It’s the little things that really punch me in the gut — the moments that interrupt my conditioned habits, such as automatically tucking the newspaper bags into the plastic bag collection next to the front door, only to realize that I don’t have a need to save dog poop bags any more.

I put his sterling silver tag on a chain and started wearing it around my neck last night as I went to bed.

He was the only being who has ever called me his mother. On our first Mother’s Day he bought me a pair of dog socks.

He was the dog of my life.

He was the dog of my heart.

I somehow left my favorite fountain pen at school on Friday, but I was too stressed-out and worried yesterday to deal with it. But this morning, all I wanted to do was write, so I drove down to school and back to retrieve it.

When we got to All Animals, Fromage had a fever of 105.6. This was a raging brain fever. He couldn’t even walk down our front stairs. I carried him in my arms down the thirteen front steps — all 60+ pounds of him. David carried him into the car. He was dehydrated and disoriented and scared. He was dying.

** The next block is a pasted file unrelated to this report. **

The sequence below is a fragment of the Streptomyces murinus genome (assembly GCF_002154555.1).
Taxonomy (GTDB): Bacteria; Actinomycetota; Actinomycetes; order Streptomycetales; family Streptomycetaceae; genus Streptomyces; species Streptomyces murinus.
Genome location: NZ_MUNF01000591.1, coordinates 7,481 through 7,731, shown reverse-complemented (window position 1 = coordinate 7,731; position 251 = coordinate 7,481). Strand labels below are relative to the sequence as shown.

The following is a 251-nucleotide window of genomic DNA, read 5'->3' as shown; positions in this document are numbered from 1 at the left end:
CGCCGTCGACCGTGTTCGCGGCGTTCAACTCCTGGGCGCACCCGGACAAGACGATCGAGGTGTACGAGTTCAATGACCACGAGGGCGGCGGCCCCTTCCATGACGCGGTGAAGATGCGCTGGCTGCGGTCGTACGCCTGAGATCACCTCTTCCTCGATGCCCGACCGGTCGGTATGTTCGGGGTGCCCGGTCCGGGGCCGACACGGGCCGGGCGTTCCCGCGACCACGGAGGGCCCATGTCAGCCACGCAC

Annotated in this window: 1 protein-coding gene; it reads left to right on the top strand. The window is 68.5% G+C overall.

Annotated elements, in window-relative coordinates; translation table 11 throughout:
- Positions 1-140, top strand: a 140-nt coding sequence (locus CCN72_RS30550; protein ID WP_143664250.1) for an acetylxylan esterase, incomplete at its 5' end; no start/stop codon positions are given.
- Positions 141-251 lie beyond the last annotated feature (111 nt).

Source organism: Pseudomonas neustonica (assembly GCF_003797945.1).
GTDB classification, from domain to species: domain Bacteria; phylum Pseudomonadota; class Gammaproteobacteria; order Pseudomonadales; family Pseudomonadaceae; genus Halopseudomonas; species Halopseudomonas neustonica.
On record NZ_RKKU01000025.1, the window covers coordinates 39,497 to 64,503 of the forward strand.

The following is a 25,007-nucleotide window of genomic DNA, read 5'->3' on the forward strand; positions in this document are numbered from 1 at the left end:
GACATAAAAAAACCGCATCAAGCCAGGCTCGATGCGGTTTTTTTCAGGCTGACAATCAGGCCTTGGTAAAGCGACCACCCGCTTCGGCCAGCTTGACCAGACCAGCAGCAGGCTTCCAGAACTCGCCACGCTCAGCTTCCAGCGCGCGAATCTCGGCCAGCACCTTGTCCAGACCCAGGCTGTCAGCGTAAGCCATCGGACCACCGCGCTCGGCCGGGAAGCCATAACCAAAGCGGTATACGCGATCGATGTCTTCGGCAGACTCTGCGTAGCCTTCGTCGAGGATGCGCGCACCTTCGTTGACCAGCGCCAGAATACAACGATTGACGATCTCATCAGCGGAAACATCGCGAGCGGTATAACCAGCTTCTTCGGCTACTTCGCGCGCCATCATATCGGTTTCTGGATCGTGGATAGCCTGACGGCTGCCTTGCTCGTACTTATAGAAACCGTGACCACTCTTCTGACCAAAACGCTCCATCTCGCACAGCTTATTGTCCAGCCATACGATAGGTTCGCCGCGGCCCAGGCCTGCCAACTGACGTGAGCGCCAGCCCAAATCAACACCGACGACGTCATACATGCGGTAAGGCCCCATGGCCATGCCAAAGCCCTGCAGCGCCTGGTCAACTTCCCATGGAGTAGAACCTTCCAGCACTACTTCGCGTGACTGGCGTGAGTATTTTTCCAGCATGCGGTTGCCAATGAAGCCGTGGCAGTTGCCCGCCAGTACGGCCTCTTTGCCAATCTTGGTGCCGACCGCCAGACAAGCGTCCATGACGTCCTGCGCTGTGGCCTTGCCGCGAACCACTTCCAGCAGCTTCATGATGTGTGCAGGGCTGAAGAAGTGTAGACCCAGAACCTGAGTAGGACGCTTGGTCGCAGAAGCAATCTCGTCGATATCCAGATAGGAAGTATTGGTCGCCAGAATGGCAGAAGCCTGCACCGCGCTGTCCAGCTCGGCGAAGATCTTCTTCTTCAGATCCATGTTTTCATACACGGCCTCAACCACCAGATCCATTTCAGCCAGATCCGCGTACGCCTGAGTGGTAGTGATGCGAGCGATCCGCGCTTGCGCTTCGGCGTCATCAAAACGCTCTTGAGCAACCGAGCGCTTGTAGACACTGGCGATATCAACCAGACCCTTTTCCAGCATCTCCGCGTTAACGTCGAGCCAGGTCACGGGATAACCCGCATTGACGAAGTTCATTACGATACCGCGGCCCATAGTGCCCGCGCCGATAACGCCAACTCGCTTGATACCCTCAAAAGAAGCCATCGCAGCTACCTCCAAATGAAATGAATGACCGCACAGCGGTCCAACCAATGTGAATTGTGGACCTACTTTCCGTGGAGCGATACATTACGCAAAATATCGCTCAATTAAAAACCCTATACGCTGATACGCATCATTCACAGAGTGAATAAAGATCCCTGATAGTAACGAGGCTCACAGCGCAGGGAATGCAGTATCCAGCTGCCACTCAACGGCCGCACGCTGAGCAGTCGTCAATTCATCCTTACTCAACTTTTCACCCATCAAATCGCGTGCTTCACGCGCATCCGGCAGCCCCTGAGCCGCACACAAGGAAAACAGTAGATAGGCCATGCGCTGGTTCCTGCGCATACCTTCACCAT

I held him in the back seat while David drove. He lay quietly on the back seat, watching where we were going.

He had kept himself alive so he could support me. And now I knew it was my turn to support him by letting him go and by easing his passage into the next world, into his next life.

Fred always said that Fromage was my spirit guide.

Now my heart just aches. David’s too. Fromage loved David so much, even though David felt hurt that Fromage was always so freaked out and demented these last few years. David hugged him and loved him too, even though there was so much dog hair. By last night, no one cared.

I can’t put away his old beds or mats yet. I am still processing the fact that he is gone. There is a giant Fromage-shaped hole in my heart — one with one stand-up ear and one flappy ear. The stand-up ear is his right one. It has a bite taken out of the tip. My lips and fingers know the shape of that missing spot instinctively. Completely. Like a fingerprint.

He’d been staying alive to get me through this tough time. On Wednesday night I got the word that my layoff notice had been rescinded. He went downhill fast from there.

I loved that dog so much.

He loved me more purely and wholeheartedly than I had ever been loved before. It was a healing kind of love. He healed me. He made me whole.